This was actually the basis for what became the graphic novels. We were trying to get a deal for an animated series and got as far as making a series bible and a pilot script. (We did a reading of the script that you’ve probably seen pictures of.) I am not sure how close we ever got to a deal, but ultimately it fell through and we pitched it as a graphic novel instead. Book 1, Mystery of the Map, is very similar to the pilot for the animated series, but the story diverges significantly after that. Again, it’s about telling the right story for the medium — the animated series was going to be more episodic, mostly spending each episode on a different island while inching the main story forward. With the graphic novels, we had a four-book deal and had to tell a complete story that way.
What are some favorite lines of dialogue you’ve written in the game?
I always loved when the queen in Crisis Caverns said “How could the mole people have been so blind?” It still cracks me up. I don’t think anybody else thought it was funny.
A lot of my dialogue was ironic, self-aware, or broke the fourth wall. Any time a character makes a comment that makes it seem like they know they’re in a video game, that was probably me.
I also have to call out the work a lot of the other writers did. Max Brallier did a lot of writing for us — you know him now as the author of The Last Kids on Earth — and his dialogue always had a zippy quality to it that was a lot different than mine. And Patrick Kinney had an understated sense of humor that came through in some unique ways — something he wrote that always killed me was in Game Show Island, if you failed the Istanbul minigame the construction worker said something like “I guess I picked the wrong day to ask for a raise.” Also, in the course of making an island anybody on the team might come up with a good joke or a good line of dialogue that could make its way into the finished product.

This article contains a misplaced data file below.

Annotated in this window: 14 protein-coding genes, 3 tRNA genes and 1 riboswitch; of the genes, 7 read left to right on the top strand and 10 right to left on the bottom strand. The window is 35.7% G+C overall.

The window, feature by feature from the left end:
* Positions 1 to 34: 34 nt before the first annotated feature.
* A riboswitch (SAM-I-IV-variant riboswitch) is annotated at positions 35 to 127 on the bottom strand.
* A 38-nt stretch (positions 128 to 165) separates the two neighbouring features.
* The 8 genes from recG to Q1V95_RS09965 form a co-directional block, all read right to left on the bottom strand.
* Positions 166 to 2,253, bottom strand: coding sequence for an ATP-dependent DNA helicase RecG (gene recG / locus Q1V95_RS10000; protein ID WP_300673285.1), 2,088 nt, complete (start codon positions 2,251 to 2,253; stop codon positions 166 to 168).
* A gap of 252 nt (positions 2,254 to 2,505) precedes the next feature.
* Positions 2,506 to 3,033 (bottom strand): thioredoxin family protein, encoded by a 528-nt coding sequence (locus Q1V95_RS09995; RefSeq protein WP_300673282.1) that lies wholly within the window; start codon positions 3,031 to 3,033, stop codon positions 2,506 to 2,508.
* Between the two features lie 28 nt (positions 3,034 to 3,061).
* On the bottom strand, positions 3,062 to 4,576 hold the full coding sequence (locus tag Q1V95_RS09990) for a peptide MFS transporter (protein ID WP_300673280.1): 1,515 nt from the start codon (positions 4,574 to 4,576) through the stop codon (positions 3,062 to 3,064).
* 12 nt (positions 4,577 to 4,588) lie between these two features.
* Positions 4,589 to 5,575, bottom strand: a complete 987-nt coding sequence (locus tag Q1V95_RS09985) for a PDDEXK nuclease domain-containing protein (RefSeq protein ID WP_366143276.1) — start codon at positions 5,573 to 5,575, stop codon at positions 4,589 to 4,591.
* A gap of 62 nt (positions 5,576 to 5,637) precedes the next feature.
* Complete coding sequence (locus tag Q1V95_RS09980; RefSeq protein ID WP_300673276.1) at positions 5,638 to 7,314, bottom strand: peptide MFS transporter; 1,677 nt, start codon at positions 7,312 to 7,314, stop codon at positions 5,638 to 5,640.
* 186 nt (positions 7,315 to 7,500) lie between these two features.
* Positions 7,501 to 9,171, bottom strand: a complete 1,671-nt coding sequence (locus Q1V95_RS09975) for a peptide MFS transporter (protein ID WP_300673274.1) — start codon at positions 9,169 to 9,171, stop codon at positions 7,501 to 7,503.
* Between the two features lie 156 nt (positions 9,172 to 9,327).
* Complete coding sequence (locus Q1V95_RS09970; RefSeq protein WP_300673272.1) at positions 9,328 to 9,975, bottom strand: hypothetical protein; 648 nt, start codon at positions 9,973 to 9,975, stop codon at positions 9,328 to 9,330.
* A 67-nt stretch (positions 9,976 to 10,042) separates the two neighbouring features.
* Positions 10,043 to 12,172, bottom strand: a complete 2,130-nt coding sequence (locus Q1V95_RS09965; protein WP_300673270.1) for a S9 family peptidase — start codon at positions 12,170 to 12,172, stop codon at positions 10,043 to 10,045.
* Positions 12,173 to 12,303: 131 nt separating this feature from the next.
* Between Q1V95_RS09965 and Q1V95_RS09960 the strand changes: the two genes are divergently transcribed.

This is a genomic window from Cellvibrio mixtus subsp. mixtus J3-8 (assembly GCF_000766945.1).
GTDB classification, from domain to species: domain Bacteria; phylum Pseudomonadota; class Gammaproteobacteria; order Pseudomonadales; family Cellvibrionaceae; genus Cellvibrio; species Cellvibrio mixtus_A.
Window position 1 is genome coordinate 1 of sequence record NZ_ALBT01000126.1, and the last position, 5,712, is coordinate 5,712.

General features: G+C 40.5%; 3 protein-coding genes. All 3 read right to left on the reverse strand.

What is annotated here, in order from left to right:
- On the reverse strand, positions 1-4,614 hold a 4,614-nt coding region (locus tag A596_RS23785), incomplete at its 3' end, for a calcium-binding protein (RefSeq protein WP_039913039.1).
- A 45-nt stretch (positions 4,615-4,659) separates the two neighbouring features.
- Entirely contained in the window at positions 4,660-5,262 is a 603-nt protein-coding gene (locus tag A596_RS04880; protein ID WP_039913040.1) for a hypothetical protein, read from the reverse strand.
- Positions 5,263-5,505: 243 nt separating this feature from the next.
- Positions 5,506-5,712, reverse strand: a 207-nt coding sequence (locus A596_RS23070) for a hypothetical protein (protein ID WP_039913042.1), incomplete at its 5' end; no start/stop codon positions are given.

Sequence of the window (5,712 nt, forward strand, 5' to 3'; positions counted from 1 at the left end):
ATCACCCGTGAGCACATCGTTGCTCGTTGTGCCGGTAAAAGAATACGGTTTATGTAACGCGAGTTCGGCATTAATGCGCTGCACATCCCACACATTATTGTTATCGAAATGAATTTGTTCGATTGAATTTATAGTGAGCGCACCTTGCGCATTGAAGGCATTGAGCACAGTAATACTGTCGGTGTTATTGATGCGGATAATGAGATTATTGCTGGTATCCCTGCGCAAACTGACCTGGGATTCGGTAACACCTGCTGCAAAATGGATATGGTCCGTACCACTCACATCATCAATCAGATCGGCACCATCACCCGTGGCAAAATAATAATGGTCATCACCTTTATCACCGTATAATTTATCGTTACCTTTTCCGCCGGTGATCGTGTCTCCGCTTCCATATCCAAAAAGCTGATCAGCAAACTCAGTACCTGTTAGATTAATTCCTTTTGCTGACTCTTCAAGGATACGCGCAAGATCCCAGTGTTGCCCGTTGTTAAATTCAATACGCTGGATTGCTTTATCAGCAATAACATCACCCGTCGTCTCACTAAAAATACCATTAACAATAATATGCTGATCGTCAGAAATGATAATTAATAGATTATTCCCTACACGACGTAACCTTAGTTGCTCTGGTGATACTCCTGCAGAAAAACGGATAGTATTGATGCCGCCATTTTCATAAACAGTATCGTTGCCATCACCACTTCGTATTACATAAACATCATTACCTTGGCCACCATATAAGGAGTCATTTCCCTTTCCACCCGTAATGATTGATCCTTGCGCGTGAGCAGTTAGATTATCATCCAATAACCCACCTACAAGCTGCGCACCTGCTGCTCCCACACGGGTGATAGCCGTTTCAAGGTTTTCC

What is your favorite memory working on the game?
In a general sense, I have really fond memories of all-day writing sessions with Jeff Kinney. We would just pitch ideas back and forth, trying to make each other laugh, and it was always so cool to see those ideas come to life. I also was constantly blown away by the work our designers and programmers did. It was so satisfying to write something and see it become even better than I could have pictured in the game. That happened all the time.
More specifically, Poptropica enabled me to accomplish my lifelong dream of walking into a bookstore and seeing a book with my name on the cover. I’m not sure if anything could top that.
Who was your favorite character in the game? (aside from Captain Crawfish, of course)
I really enjoyed writing characters who were completely full of themselves, like the former child star in Back Lot pretending fans were still hounding him about some bad old movie (actually, a lot of the characters on Back Lot were full of themselves). I also liked writing characters who talked excitedly about things nobody else understood, like both the pharmacist on Monster Carnival and Hippocrates on Greek Sea Odyssey using all these archaic and antiquated medical terms. It was also a tremendous honor to see the words I wrote come out of the mouths of characters like Charlie Brown, Willy Wonka, and Greg Heffley.
As far as my actual favorite… Myron Van Buren is up there. Just your classic well-bred psychopath. Extremely fun to write.
⚡️ Lightning Round ⚡️
Give us a bunch of references you hid among the islands, go!
I know that you have caught many of them. Here are some that might be more obscure.
Wild West: At least one of the town names is a reference to a movie called Blazing Saddles, which by the way is NOT a kids’ movie.
Vampire’s Curse: The vampire hunter, Cactus von Garlic, has a bunch of lines he’ll say at random as he’s chasing you around. A couple of them are taken from the games Altered Beast and Castlevania: Symphony of the Night.